Meet women’s basketball transfer Charlotte Levison

Levison%2C+who+plays+Guard+and+Forward%2C+is+a+DI+transfer+from+the+University+of+Denver.

Photo: Kayla Buck

Levison, who plays Guard and Forward, is a DI transfer from the University of Denver.

By Jordan Pagkalinawan, Staff Writer, Sports

Junior guard Charlotte Levison transferred to Emerson from the University of Denver—an NCAA Division 1 program—this year, joining two first-year players as the newest Lions on the women’s basketball team this year.

Entering the transfer portal last October, Levison began talking to coach Bill Gould in November and committed to Emerson on the June 1 deadline after reviewing film from last season’s team.

 “I just wanted more of a balance with my life, school and basketball,” Levison said. “I wanted to have fun and get to play, so that was a big factor … And for basketball, [Emerson is] on the uphill, so I wanted to be a part of it,” she said.

Levison said the transition has been easy, playing pickup games with her teammates and getting acclimated with her coaches. She noted team bonding happens on and off the court. 

“We all hung out on Halloween,” she said. “Everyone was dressed up and hanging out. Basketball was nowhere near our minds. It was pretty nice.” 

Traveling across the country to Boston, Levison is one of three players from California. She said the city environment piqued her interest in the Lions.

“Everything is happening [in Boston], which is really nice,” she said.  “There’s something to do. If you want to get some good food, it’s right next door. It’s perfect.”

Unfortunately for Levison and the team, the junior guard tore her ACL on Oct. 28, taking her out of play for the rest of the season. Despite her injury, Levinson hopes to be a positive presence from the bench.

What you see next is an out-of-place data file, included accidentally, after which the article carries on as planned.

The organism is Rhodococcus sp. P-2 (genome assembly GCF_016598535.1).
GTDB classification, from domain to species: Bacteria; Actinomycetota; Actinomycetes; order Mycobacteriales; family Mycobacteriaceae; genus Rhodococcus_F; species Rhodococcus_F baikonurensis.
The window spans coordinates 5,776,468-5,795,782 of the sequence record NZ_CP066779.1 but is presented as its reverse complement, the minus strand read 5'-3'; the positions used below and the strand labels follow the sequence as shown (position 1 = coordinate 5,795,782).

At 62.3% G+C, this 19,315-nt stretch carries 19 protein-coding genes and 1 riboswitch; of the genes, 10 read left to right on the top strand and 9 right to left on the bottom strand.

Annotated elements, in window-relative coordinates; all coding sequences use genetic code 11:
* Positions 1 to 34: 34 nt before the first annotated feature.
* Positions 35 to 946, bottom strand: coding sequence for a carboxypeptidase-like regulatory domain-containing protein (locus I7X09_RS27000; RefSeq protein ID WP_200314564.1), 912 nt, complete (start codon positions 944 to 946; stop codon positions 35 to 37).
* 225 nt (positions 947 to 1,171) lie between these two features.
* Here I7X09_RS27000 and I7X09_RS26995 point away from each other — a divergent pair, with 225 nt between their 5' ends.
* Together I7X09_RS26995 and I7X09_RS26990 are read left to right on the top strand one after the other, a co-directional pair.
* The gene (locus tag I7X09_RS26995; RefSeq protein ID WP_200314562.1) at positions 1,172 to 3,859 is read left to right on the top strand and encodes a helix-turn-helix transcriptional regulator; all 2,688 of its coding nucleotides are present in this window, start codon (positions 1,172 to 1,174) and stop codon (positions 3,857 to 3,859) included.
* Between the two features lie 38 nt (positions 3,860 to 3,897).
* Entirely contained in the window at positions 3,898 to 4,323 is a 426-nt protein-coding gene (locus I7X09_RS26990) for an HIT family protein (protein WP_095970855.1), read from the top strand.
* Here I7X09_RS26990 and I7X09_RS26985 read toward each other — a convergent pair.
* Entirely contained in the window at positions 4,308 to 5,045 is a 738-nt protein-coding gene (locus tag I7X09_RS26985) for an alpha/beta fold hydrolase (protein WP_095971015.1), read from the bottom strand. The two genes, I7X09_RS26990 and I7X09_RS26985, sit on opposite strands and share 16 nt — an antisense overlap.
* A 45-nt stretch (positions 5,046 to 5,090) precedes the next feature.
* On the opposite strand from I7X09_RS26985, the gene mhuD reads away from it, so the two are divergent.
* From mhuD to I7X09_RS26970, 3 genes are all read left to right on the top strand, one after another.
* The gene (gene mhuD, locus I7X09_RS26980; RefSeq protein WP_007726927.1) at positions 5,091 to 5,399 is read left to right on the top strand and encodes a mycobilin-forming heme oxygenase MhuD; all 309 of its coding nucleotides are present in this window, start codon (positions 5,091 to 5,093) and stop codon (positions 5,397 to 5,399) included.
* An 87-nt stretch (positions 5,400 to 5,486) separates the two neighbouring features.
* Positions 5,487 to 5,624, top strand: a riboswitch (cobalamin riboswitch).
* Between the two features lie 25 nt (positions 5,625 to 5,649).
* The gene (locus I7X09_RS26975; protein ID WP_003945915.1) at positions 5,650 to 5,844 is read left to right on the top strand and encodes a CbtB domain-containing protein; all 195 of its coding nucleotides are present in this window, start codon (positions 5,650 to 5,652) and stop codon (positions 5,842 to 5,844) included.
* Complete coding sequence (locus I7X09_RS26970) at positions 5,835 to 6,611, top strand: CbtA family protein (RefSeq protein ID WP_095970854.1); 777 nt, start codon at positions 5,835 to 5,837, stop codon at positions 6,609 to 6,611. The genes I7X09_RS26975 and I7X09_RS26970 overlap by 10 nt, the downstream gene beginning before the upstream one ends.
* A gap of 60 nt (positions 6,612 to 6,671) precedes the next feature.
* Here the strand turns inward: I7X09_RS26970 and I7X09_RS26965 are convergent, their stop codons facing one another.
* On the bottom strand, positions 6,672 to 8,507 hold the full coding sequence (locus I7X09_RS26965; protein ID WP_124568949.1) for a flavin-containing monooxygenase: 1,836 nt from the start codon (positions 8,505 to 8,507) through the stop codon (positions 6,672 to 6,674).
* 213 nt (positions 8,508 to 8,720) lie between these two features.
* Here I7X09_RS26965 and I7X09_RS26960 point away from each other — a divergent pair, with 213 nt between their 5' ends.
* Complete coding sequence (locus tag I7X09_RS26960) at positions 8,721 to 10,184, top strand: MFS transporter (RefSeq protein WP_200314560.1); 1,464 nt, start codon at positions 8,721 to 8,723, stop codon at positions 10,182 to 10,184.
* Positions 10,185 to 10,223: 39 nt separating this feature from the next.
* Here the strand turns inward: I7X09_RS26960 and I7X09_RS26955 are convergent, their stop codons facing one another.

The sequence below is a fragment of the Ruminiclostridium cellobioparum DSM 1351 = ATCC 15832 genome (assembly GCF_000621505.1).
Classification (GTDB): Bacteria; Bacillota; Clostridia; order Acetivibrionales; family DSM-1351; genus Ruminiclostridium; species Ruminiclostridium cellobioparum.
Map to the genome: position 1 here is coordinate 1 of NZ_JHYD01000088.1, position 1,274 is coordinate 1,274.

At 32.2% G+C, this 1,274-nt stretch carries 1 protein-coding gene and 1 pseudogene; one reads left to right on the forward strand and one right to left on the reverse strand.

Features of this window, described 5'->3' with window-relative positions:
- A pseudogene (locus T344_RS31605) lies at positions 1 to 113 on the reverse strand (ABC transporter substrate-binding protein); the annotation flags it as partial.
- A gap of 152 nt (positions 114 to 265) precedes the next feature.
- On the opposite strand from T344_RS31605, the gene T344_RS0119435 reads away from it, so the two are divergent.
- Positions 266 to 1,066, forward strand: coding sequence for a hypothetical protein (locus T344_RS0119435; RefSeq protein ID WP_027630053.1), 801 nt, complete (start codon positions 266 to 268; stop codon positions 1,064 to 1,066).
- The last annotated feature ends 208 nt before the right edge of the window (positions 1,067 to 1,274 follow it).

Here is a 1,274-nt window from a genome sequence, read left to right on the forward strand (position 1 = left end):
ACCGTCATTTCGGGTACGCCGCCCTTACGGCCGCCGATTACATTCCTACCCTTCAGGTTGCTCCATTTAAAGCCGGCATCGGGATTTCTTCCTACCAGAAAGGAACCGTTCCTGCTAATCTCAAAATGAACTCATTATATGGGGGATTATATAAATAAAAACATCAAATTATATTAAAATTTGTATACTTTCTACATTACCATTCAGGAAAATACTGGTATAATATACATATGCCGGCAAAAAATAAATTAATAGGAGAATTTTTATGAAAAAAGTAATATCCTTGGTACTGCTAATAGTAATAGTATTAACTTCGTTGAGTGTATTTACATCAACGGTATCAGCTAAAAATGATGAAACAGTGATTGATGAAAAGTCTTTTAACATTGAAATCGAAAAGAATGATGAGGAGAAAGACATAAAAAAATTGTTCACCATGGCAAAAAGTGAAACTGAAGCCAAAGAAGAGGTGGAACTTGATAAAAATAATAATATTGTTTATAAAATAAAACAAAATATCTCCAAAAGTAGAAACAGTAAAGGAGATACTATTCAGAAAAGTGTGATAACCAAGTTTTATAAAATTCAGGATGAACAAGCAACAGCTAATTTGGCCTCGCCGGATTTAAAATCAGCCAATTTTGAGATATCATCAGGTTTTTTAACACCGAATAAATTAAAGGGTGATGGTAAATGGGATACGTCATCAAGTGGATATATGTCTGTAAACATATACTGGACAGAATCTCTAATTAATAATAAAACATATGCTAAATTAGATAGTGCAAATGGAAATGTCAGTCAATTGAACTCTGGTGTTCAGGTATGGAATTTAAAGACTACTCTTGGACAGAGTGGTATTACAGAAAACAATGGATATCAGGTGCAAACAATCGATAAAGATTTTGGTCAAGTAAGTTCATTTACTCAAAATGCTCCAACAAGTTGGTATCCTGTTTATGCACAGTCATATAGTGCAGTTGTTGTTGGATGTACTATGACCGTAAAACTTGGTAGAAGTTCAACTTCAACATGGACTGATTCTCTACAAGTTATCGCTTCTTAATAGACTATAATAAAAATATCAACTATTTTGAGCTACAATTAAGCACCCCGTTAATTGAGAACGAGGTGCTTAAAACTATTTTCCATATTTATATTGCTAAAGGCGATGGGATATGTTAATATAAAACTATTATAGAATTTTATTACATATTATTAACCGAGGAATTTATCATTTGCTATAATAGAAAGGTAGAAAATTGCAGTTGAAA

“[I] point out things I see that they may not on the court and next year, hopefully [I can] be that leader again,” she said.

Just as she will be a vocal leader on the bench, Levison says that she’s vocal on the court, among her other strengths such a powerful defensive force. She also noted her shooting consistency as an area of growth.

First-year guard Lena Hicks says Levison prides herself on being the loudest person on the court, and Hicks often looks to the junior for guidance since her first day of practice.

“I was apprehensive about meeting everyone on the team, and we really clicked,” Hicks said.  “I feel like I can relate on some stuff with [Levison.] Feeling like I have someone who will be in my corner is important to me.” 

One of Levison’s core leadership traits is encouraging her teammates and communicating constantly.

“I was taking a baseline drive, my head was down, I was just not seeing the court and I heard her yell ‘LENA’ and I looked up, ended up passing the ball and making the play,” Hicks said.  “She’s always in communication and still a part of the team 100% and makes her presence felt.”

Levison advises first-year players that basketball comes and goes, telling them not to stress over everything.

“Everyone makes mistakes,” she said. “You’re going to get yelled at, things are going to happen, but just move on.”

Levison said one of her personal goals is to be the best teammate she can be on the court, no matter what role it is. Since her ACL tear, she’s taken on a mentor role. Hicks said Levison has given valuable advice to the first-year players, especially controlling what they can control.

Whether it’s her energy and communication on the bench or her presence as a teammate and leader, Levison has already made an impact on the team in her first few months, and that will certainly be felt once again once she’s back on the court.